*This piece was originally published by World Economic Forum on December 22, 2016. Find the original here

by Stephanie Thomson

Most people will be glad to see the back of 2016. It was a year of shock elections, record-breaking global temperatures, devastating terrorist attacks, ongoing civil wars and high-profile celebrity deaths.

But don’t let the negative headlines fool you: it wasn’t all bad news. We asked six experts in different areas to share with us their defining moments of 2016, with a particular focus on events that maybe didn’t get as much coverage as they should have. As you’ll see, this past year has given us plenty of cause for celebration.

Deeyah Khan: When women stood up to extremists

Once again in 2016, extremists across the world attacked women’s educational, social and professional opportunities, rolling back the successes of feminist campaigning.

All too often, these women are painted as victims – or in some cases they are seen as potential perpetrators of violence, as we saw this year with the burkini ban and the furore that surrounded it.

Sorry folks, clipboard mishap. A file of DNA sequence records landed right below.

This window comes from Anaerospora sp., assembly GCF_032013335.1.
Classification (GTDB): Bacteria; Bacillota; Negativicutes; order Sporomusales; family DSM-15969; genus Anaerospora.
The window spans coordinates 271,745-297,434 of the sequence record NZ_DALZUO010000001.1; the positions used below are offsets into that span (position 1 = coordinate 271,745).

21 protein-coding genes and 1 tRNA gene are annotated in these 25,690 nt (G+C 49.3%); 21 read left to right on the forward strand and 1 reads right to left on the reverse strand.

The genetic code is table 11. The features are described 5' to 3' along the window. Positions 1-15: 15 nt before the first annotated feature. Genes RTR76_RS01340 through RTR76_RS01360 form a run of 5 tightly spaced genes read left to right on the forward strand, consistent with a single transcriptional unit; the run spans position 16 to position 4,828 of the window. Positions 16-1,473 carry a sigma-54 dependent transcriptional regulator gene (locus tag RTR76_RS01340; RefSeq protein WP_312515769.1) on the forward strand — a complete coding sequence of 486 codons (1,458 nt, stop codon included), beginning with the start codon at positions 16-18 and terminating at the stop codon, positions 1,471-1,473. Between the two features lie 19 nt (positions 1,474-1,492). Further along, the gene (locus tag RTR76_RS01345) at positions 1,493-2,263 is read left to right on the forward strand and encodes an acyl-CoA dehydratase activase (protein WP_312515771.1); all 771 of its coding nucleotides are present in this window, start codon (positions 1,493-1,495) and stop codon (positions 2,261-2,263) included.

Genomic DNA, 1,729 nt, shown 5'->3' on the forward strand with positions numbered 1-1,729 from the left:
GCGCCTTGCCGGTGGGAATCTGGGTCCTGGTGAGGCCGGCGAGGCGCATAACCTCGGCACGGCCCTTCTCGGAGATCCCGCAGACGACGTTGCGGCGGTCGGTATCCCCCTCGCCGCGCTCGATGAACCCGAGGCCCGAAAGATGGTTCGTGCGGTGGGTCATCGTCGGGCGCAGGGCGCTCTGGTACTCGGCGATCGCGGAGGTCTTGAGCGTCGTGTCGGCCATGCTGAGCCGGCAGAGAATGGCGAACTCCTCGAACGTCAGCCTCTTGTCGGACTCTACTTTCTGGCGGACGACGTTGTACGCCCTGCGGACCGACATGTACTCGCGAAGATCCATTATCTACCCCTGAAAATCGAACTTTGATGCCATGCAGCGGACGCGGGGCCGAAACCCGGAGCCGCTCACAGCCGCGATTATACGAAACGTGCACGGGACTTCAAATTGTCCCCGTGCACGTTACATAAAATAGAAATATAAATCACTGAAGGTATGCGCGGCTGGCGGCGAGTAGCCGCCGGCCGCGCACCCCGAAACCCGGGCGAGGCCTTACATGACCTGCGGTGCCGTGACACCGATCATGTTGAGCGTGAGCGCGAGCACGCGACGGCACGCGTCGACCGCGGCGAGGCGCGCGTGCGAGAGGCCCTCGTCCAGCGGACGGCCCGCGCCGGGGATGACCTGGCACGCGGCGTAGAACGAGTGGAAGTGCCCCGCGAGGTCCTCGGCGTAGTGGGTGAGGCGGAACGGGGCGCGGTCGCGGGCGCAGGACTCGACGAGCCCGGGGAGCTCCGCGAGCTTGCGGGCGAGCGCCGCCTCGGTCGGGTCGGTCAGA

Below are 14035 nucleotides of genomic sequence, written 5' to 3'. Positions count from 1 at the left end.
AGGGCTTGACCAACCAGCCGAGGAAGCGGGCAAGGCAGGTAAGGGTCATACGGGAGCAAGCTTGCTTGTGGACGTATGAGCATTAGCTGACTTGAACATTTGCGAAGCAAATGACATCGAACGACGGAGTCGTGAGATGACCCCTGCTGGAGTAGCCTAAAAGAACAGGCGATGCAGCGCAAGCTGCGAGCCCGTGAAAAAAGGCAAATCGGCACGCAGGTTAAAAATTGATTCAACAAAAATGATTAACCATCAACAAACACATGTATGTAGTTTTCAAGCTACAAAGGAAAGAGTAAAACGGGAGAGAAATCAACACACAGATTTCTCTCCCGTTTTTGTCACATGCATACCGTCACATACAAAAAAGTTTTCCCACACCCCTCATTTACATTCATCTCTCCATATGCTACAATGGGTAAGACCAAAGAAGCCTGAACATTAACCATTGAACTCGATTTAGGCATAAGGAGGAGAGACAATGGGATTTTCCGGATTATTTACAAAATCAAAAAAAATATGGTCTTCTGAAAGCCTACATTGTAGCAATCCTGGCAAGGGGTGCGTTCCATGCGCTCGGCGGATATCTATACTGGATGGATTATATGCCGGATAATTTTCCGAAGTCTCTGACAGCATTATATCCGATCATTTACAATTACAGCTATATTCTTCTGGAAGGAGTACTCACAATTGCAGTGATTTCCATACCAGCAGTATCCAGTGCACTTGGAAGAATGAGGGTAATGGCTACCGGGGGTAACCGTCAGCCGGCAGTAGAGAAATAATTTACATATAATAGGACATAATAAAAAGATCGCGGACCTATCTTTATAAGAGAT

But if there’s anything 2016 taught us, it’s that women’s most valuable role may be in challenging and preventing extremism at the community level. Women are often more engaged within their communities than men, and have strong networks with other members of the community. For that reason, they’re in the best position to organize and challenge the development of extremism and to identify and counter the factors that cause it in the first place.

That’s why my stand-out good news story of the year was when the Women’s Alliance for Security Leadership, led by peace activist Sanam Naraghi, launched the Global Solutions Exchange at the United Nations General Assembly in September. These networks of women are already working against radicalization. With the launch of this platform, they might finally get the support they need.

Deeyah Khan is an award-winning film director and a World Economic Forum Young Global Leader.

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